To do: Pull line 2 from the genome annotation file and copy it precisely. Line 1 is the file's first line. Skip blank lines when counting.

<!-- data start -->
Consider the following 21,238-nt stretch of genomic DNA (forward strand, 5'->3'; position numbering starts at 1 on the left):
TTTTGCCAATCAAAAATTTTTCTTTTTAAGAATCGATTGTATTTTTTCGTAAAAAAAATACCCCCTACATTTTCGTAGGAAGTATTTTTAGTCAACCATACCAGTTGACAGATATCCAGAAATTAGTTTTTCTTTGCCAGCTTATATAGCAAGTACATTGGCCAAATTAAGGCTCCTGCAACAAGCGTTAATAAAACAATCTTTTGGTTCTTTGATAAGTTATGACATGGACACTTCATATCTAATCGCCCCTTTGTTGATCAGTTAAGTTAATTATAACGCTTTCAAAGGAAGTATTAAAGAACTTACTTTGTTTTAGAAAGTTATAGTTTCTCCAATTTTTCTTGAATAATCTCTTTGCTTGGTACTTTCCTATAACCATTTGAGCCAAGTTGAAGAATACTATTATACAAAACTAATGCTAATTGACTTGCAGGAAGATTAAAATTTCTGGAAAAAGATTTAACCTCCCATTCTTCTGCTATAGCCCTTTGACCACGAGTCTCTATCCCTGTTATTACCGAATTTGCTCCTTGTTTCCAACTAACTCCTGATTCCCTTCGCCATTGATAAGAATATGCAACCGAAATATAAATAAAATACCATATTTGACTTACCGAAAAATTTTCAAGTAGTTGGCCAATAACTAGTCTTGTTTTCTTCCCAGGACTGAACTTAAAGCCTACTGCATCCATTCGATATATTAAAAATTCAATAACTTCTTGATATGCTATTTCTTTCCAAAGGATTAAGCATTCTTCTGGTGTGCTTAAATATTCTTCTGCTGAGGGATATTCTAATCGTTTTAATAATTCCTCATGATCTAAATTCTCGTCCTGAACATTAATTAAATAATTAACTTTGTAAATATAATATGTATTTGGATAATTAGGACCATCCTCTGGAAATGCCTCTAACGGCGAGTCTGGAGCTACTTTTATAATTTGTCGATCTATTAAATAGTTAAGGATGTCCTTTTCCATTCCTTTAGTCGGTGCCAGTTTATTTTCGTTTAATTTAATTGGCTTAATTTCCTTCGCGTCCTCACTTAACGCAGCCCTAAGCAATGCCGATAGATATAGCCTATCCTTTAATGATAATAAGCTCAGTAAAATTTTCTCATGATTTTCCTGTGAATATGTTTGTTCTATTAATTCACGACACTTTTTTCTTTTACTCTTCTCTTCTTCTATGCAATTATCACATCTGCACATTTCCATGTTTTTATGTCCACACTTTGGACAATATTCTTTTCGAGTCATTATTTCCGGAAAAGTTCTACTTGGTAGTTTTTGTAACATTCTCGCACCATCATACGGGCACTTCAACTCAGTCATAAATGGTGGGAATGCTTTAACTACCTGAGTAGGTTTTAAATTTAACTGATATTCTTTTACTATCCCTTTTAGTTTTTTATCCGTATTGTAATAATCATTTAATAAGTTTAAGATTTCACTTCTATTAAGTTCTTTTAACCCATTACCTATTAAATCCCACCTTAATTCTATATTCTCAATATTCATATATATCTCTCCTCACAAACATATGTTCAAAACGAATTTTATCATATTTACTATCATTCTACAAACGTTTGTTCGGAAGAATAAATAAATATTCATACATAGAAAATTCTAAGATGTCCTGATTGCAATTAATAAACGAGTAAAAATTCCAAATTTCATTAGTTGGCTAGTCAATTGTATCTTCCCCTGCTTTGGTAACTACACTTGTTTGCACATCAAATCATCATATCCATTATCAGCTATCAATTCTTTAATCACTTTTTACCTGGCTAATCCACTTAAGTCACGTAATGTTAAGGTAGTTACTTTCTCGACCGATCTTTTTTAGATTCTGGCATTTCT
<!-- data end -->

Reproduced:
TTTTGCCAATCAAAAATTTTTCTTTTTAAGAATCGATTGTATTTTTTCGTAAAAAAAATACCCCCTACATTTTCGTAGGAAGTATTTTTAGTCAACCATACCAGTTGACAGATATCCAGAAATTAGTTTTTCTTTGCCAGCTTATATAGCAAGTACATTGGCCAAATTAAGGCTCCTGCAACAAGCGTTAATAAAACAATCTTTTGGTTCTTTGATAAGTTATGACATGGACACTTCATATCTAATCGCCCCTTTGTTGATCAGTTAAGTTAATTATAACGCTTTCAAAGGAAGTATTAAAGAACTTACTTTGTTTTAGAAAGTTATAGTTTCTCCAATTTTTCTTGAATAATCTCTTTGCTTGGTACTTTCCTATAACCATTTGAGCCAAGTTGAAGAATACTATTATACAAAACTAATGCTAATTGACTTGCAGGAAGATTAAAATTTCTGGAAAAAGATTTAACCTCCCATTCTTCTGCTATAGCCCTTTGACCACGAGTCTCTATCCCTGTTATTACCGAATTTGCTCCTTGTTTCCAACTAACTCCTGATTCCCTTCGCCATTGATAAGAATATGCAACCGAAATATAAATAAAATACCATATTTGACTTACCGAAAAATTTTCAAGTAGTTGGCCAATAACTAGTCTTGTTTTCTTCCCAGGACTGAACTTAAAGCCTACTGCATCCATTCGATATATTAAAAATTCAATAACTTCTTGATATGCTATTTCTTTCCAAAGGATTAAGCATTCTTCTGGTGTGCTTAAATATTCTTCTGCTGAGGGATATTCTAATCGTTTTAATAATTCCTCATGATCTAAATTCTCGTCCTGAACATTAATTAAATAATTAACTTTGTAAATATAATATGTATTTGGATAATTAGGACCATCCTCTGGAAATGCCTCTAACGGCGAGTCTGGAGCTACTTTTATAATTTGTCGATCTATTAAATAGTTAAGGATGTCCTTTTCCATTCCTTTAGTCGGTGCCAGTTTATTTTCGTTTAATTTAATTGGCTTAATTTCCTTCGCGTCCTCACTTAACGCAGCCCTAAGCAATGCCGATAGATATAGCCTATCCTTTAATGATAATAAGCTCAGTAAAATTTTCTCATGATTTTCCTGTGAATATGTTTGTTCTATTAATTCACGACACTTTTTTCTTTTACTCTTCTCTTCTTCTATGCAATTATCACATCTGCACATTTCCATGTTTTTATGTCCACACTTTGGACAATATTCTTTTCGAGTCATTATTTCCGGAAAAGTTCTACTTGGTAGTTTTTGTAACATTCTCGCACCATCATACGGGCACTTCAACTCAGTCATAAATGGTGGGAATGCTTTAACTACCTGAGTAGGTTTTAAATTTAACTGATATTCTTTTACTATCCCTTTTAGTTTTTTATCCGTATTGTAATAATCATTTAATAAGTTTAAGATTTCACTTCTATTAAGTTCTTTTAACCCATTACCTATTAAATCCCACCTTAATTCTATATTCTCAATATTCATATATATCTCTCCTCACAAACATATGTTCAAAACGAATTTTATCATATTTACTATCATTCTACAAACGTTTGTTCGGAAGAATAAATAAATATTCATACATAGAAAATTCTAAGATGTCCTGATTGCAATTAATAAACGAGTAAAAATTCCAAATTTCATTAGTTGGCTAGTCAATTGTATCTTCCCCTGCTTTGGTAACTACACTTGTTTGCACATCAAATCATCATATCCATTATCAGCTATCAATTCTTTAATCACTTTTTACCTGGCTAATCCACTTAAGTCACGTAATGTTAAGGTAGTTACTTTCTCGACCGATCTTTTTTAGATTCTGGCATTTCT